This is most likely my last sewing project for the year. It’s called the “3 Red Cats” Dress as there are 3 colored cats on this dress sewed using a Victoria Beckham Silk de Chine fabric filled with white cats. I’m afraid you’ll only get to see one of these precious kitties as I only have 3 shots of the dress taken with my iphone while on staycation at my favorite hotel in Singapore over the weekend. One of the other red cats can be found on the back skirt piece. My son and hubby were tricked as they thought there were only 2 red cats. Truth is the third was hidden in the belt. *muahahaha*
It’s the school holidays and I have been so busy after coming back from our South Korean family vacation that it was tough finding time to sew. Which is why it was pretty satisfying to discover that I still managed to complete two projects this month. The first was a bigger challenging project because it was really time consuming and had quite a lot of hand basting involved. The second was, in contrast, a fast and gratifying sew. It was this dress, which I started on Friday night and wore for my staycation on Saturday. Hubby fell asleep while I was still sewing the bodice. He was in shock when he saw the finished dress hung next to him when he woke up the next morning. And oh yes! I managed to sleep before the clock struck twelve.
I am totally in love with Silk de Chine! Not only do they feel buttery and light weight, they make any garment look ridiculously feminine, soft and flowy. I’ve also tried and tested them on two of my most important criterions. 1) They are weather friendly even for humid Singapore and 2) They do not need drycleaning. What I normally do is to wash the fabric in a detergent for delicate fabric and soak it in a mixture of water and hair conditioner before rinsing it one more time. I think the hair conditioner rinse makes all the difference and softens the silk again.
This simple and very demure pattern came from Rin Gomura-Elkan’s “Easy Japanese Sewing Patterns”, a set of pdf sewing patterns accompanying her ebook “How to sew Japanese Sewing Patterns”, a step-by-step guide for sewists interested in sewing from Japanese sewing books.
It’s no secret that I love Japanese sewing books. In fact, some of my favorite sewing projects were from them. Unfortunately, I find myself sewing with them less often now due to family commitment. While most projects are fast to sew, they do take more effort from me to trace, decipher and off course, there is always the potential fear of mistakes from misinterpretation.
One feature of the ebook, which I found particularly helpful, was the translation lists for Japanese sewing tools, sewing terms, fabric types and pattern pieces in Romaji and English. I don’t read Japanese but I can read Chinese, which is similar to Japanese’s Kanji (though the meanings are not always the same). That helps me a lot in identifying the front and back pieces or even specific pattern pieces. After reading Rin’s ebook, I can now tell the right from wrong side, recognize the Japanese words for bias tape, facings, zipper, buttons, hook & eye, interfacings and pocket. I can also tell the difference between stitch, gather and blindstitch…ha…the book is genius! I feel clever already! I had to guess all these previously but now, I feel enabled!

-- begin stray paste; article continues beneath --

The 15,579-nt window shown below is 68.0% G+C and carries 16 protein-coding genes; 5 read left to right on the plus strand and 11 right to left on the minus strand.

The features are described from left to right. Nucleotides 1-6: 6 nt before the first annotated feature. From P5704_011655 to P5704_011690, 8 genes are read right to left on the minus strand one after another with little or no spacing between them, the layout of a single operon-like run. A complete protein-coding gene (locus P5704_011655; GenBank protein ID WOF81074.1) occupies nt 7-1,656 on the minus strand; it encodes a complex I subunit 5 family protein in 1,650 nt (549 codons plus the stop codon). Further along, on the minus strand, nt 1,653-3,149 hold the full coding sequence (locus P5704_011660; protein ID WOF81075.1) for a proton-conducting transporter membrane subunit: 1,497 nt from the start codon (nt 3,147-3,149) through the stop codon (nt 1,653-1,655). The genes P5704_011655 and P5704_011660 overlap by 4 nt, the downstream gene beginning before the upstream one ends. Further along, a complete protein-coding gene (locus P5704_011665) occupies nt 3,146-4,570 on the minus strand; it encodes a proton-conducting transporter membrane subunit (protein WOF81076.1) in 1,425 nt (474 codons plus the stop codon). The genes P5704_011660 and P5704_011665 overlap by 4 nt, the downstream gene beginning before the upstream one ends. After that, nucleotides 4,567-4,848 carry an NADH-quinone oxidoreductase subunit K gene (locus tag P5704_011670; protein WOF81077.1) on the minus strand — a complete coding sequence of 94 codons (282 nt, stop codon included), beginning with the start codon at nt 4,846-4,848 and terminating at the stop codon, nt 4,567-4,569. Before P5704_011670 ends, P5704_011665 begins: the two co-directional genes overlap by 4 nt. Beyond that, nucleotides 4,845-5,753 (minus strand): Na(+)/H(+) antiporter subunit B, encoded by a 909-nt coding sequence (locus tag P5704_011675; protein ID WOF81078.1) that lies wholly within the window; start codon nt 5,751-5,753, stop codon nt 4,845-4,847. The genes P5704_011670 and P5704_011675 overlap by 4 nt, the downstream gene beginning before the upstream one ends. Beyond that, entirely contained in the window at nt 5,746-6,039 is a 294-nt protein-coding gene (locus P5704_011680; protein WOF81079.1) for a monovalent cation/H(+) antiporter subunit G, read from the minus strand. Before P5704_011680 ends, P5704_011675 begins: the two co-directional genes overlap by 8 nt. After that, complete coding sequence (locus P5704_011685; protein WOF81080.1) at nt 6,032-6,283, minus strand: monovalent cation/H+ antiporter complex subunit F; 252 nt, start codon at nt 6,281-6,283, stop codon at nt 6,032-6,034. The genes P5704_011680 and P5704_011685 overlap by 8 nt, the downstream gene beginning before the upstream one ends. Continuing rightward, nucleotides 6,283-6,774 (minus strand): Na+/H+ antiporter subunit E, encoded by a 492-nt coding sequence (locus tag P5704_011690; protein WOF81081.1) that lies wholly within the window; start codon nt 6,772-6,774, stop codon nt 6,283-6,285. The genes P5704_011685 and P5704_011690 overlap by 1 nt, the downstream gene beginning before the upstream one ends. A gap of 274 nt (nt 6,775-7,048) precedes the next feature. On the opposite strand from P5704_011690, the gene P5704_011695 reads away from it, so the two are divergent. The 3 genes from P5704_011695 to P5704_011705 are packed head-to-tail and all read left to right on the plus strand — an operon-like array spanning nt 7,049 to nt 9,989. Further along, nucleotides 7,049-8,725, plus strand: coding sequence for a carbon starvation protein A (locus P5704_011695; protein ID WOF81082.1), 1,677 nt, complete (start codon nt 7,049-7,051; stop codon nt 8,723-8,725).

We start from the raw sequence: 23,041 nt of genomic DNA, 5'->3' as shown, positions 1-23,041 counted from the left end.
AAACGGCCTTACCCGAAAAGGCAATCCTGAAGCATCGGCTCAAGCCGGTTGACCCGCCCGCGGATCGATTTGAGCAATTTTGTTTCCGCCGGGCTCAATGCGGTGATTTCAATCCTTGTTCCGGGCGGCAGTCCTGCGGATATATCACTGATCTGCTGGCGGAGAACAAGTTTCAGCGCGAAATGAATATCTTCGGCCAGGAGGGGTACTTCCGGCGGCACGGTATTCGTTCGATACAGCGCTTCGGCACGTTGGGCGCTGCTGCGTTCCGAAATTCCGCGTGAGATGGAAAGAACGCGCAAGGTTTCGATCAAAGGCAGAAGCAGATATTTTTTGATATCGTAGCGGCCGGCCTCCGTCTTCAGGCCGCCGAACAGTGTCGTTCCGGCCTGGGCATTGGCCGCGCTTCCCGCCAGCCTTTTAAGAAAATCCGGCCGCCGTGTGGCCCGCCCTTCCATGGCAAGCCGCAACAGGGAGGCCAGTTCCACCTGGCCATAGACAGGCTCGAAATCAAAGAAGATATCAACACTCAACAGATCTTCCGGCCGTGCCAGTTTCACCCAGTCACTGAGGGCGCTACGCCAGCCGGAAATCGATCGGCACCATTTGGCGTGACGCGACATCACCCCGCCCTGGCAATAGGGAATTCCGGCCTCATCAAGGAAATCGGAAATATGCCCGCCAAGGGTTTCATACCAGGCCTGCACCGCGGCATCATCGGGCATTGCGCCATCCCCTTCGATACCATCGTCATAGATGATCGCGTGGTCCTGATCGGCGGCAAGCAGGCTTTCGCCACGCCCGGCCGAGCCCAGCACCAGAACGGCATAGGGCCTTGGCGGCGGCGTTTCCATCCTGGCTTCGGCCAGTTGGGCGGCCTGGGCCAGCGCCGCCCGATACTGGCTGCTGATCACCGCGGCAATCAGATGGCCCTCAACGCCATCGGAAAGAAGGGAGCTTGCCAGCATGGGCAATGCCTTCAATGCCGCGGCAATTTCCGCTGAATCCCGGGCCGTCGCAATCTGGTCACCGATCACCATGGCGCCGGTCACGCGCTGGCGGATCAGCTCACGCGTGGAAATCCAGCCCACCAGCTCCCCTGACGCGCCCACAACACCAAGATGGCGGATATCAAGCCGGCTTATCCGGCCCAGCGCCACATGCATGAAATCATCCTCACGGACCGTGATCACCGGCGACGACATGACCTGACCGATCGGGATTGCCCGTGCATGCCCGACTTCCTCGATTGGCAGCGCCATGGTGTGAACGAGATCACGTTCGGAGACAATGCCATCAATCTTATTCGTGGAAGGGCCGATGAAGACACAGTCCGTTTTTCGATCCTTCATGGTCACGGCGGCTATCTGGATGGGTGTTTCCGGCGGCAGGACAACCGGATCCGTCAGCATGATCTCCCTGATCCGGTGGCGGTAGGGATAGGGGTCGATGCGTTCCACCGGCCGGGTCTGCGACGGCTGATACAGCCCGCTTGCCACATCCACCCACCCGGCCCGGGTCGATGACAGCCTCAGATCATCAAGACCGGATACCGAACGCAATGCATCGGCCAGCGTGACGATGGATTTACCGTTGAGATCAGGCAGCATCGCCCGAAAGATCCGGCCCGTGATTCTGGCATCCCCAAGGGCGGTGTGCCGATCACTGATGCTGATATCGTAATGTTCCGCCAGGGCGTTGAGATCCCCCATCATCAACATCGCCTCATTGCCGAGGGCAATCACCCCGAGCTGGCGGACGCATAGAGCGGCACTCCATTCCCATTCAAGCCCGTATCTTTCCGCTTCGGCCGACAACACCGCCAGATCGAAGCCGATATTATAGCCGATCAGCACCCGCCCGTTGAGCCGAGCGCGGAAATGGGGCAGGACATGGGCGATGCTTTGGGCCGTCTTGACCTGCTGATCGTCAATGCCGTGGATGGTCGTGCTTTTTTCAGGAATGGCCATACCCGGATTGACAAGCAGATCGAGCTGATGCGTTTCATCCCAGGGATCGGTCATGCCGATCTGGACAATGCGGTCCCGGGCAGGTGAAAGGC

Feeling absolutely inspired after reading the ebook, I chose to sew Rin’s pleated dress. It was a breeze to sew and with Rin’s hand-holding, a very reassuring and relaxing experience. The temptation was to resist reading the English instructions and only using it for confirmation. No hair pulling moments at all. Yeah!
I would recommend the ebook to sewist of all levels who do not know Japanese. It will always be a good source of reference while sewing with Japanese sewing patterns or books. For the sewing patterns, they are rated easy and suitable for beginners.
Japanese Sewing Books tend to have sizes in S, M and L. I would usually go for M size, simply because I tried that and it seemed to work. After reading the book, I now know that M is almost the right size. Almost. It’s for bust 31-34, 25-28 waist, 34-37 hips. That sounded like Adey size. But, it’s for ladies with a height of 157-163cm. I’m 167.5cm which meant I have to lengthen not just the bodice since I’m long waisted but also probably for the skirt section. Now that I think back on the projects I’ve done, majority of them might have worked even better if I had lengthened them.
For the “3 Red Cats” dress, I lengthen the bodice by 5cm and skirt by 10cm. I followed the instructions but intentionally let the white bias at the neckline peek out a little. It adds a little contrast and works almost like piping except that it’s flat. There are 4 pleats which provides shaping at the neckline, an elastic casing at the waistline and a tie belt. A very relaxed and casual dress style.
Rin’s ebook and sewing patterns are available here and the 10% discount code CONVERTSEWING14 can be used till 31 January 2014. You can also find Rin’s free sewing patterns here on her blog Sew In Love.
If you or a friend you know have always wanted to give Japanese Sewing Books a try but has been procrastinating, this ebook would make a useful and lovely Christmas present.
Here’s wishing you & your family a very blessed Christmas and a wonderful New Year!
Happy festive sewing everyone!